"Ekatompathia" (The Hundred ways) by Watson published in 1582.

It seems to be the first English Book in which we can find the "Grail" AA Emblem.

(Two years before The Essayes of a Prentise in the Divine Art of Poesie".)

IMG_20230902_133758.jpg.4b2bb986e0920015ea2ad8a63f271cda.jpg

My idea is that if this is the same woodblock that was used in 1576 in "Hebraicum Alphabethum"  and in 1579 in "De Rep. Anglorum Instaurada" we should not find a Book published in Paris in 1579 with the "AA Emblem" because the woodblock was in London.

I did not find a book printed by Martinum Juvenem in 1579 with the AA emblem, but I found one book with it published the following year (1580) :

https://books.google.fr/books?id=n_t6zMAGccoC&printsec=frontcover&hl=fr&source=gbs_ge_summary_r&cad=0#v=onepage&q&f=false

If the woodblock was in London in 1579, it would mean that it came back to Paris in 1580.

Interestingly enough, Anthony Bacon travelled to France in 1580.

What if the woodblocks of the AA Emblem and of the Green Man travelled to London in 1579 with Francis Bacon in order to be "copied" with some modifications (The "Grail" AA emblem and the "Green man" slightly different which appear in Ekatompathia) and they travelled back to France in 1580 with his Brother Anthony Bacon ?

This is just an idea /suggestion.

The book published in 1580 is about Adrien Turnebe.

https://printinginfrance.edwardworthlibrary.ie/second-generation/adrien-turnebe/

Notice that the previous edition of this book was published in 1577 without the AA emblem but with a "A" emblem  instead,that is the same that Turnebe used as a printer.

The AA emblem does not appear in this Book printed in 1581 by Martinum Juvenem :

https://books.google.fr/books?id=9gSMUVJkpocC&printsec=frontcover&hl=fr&source=gbs_ge_summary_r&cad=0#v=onepage&q&f=false

But it appears in 1582 in a Book which is ,again,  about Hebrew grammar :

https://books.google.fr/books?id=9jkPm7okO7IC&printsec=frontcover&hl=fr&source=gbs_ge_summary_r&cad=0#v=onepage&q&f=false

More than one similar looking block may have existed and been possessed by various printers who were associates (among the ones who specialized in printing esoteric works, i.e.), especially if the subject matter was appreciated and useful to convey a core belief. One would have to be able to precisely show that they are identical and then move to trace one block (an almost impossible task). They may all have common origin in some Jewish/esoteric center of Europe.

What you call the Grail type is definitely an adaptation. The sheaf of grain is a vase in that one. I can see now why you took notice of the Urn-type handles in the Sylva Sylavrum cartouche when I mentioned them. On that page if we take the vase to be associated to that then the idea of a composition which is exploiting the vase of life above it is a very strong similarity indeed. The vase of life is almost synonymous with the tree of life which grows in the garden. This is the garden that Hercules and his story involving the Pillars is touching on in the Greek version. In the tree of life grows the golden apple, which is of course the knowledge of what is in the unattainable vault (that's another of the earlier themed images which employs the AA which is a reference to the Enochian vault which is also in Freemasonry). This may be a suggestion of the knowledge of good and evil if we want to involve the white/dark duality. The two pillars is also an idea of the twin pillars of the Jewish line, Adam and Abraham. Adam represents earth and Earth is shown placed in between the pillars in SS. Abraham's meaning is "father of the multitude. The meaning of Sylva Sylavrum title is of "the tree among the multitude of trees".  If the tree is the symbol or placeholder of the knowledge then the Tree of life represents the most exalted knowledge. This is actually an interpretation that one finds for this title page. Bacon, who has suggested he is going further than the ancient pillars of philosophy in another work on the attaining of knowledge is still being placed in the "mundus intellectualis" that receives its light from God above. It is not clear to me if this was Bacon's title choice or Rawley's, but it hardly matters as the idea we are dancing around is traceable. Bacon was clearly trying to get to a method of knowledge in the empirical sense. In the spiritual sense it may be that Rawley is making sure that Bacon's readers understand that there is nothing more basic than the knowledge of God and that this is informing the philosophers. It may work to suggest good and bad philosophical ideas. Rawley wasn't an empiricist. He was quite well placed in the religious hierarchy of England. It is known he did not appreciate all of Bacon's criticisms of religion in Novum Organum where the ship between the pillars is encountered.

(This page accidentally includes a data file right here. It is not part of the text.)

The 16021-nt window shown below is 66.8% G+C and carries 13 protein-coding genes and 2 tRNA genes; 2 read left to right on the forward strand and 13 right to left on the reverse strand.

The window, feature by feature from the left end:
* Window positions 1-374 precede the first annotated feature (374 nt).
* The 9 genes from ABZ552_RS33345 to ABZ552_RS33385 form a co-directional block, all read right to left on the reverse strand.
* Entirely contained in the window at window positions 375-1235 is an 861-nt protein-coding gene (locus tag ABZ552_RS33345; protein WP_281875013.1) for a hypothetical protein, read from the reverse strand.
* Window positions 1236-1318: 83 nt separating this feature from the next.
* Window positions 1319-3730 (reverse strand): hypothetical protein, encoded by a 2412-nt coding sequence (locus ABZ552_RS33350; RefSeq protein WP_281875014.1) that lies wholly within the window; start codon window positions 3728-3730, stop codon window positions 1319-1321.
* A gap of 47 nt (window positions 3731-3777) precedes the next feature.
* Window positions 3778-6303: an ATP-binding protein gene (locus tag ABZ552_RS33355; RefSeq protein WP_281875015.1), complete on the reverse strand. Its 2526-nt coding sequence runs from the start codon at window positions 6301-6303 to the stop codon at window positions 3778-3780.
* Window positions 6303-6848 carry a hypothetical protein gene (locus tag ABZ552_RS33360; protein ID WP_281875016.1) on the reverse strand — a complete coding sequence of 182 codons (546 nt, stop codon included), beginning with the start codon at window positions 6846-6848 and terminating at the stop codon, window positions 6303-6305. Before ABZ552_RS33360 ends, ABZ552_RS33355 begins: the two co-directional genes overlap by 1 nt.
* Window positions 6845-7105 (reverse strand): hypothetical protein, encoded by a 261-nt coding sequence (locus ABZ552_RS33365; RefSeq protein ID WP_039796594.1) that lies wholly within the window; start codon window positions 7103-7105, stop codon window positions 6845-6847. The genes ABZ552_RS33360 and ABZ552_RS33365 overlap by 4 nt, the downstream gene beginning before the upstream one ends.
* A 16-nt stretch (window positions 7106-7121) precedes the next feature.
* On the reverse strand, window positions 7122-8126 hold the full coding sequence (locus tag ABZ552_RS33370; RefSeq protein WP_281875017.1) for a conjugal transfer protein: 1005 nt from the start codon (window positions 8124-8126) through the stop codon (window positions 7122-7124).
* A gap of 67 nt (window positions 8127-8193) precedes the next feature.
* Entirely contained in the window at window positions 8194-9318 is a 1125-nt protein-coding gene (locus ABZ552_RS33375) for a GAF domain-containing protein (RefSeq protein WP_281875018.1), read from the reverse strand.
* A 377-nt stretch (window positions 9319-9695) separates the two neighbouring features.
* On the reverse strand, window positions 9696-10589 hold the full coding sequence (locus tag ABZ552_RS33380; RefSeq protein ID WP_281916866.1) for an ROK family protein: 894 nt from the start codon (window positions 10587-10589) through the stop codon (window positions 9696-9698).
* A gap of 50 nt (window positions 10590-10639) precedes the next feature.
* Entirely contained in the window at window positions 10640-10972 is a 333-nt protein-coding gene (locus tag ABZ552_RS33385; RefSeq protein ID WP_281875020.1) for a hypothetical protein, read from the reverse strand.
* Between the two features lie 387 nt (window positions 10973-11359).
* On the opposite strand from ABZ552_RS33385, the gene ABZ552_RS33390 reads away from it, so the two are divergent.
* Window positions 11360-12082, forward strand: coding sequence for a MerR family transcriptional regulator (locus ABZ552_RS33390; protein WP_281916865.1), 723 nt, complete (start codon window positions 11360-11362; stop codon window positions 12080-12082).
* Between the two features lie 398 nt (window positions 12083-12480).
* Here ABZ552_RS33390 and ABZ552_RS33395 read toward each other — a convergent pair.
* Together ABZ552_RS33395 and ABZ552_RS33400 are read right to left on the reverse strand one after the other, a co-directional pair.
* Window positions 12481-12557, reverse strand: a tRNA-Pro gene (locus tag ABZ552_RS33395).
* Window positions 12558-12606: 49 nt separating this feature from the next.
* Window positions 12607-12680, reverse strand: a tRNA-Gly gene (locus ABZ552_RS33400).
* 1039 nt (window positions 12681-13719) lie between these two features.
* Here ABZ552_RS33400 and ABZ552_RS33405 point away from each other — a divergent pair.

You'll notice that all this is consistent with Bacon's work on advancing knowledge. We can imagine why he might have gravitated to this headpiece's subject matter.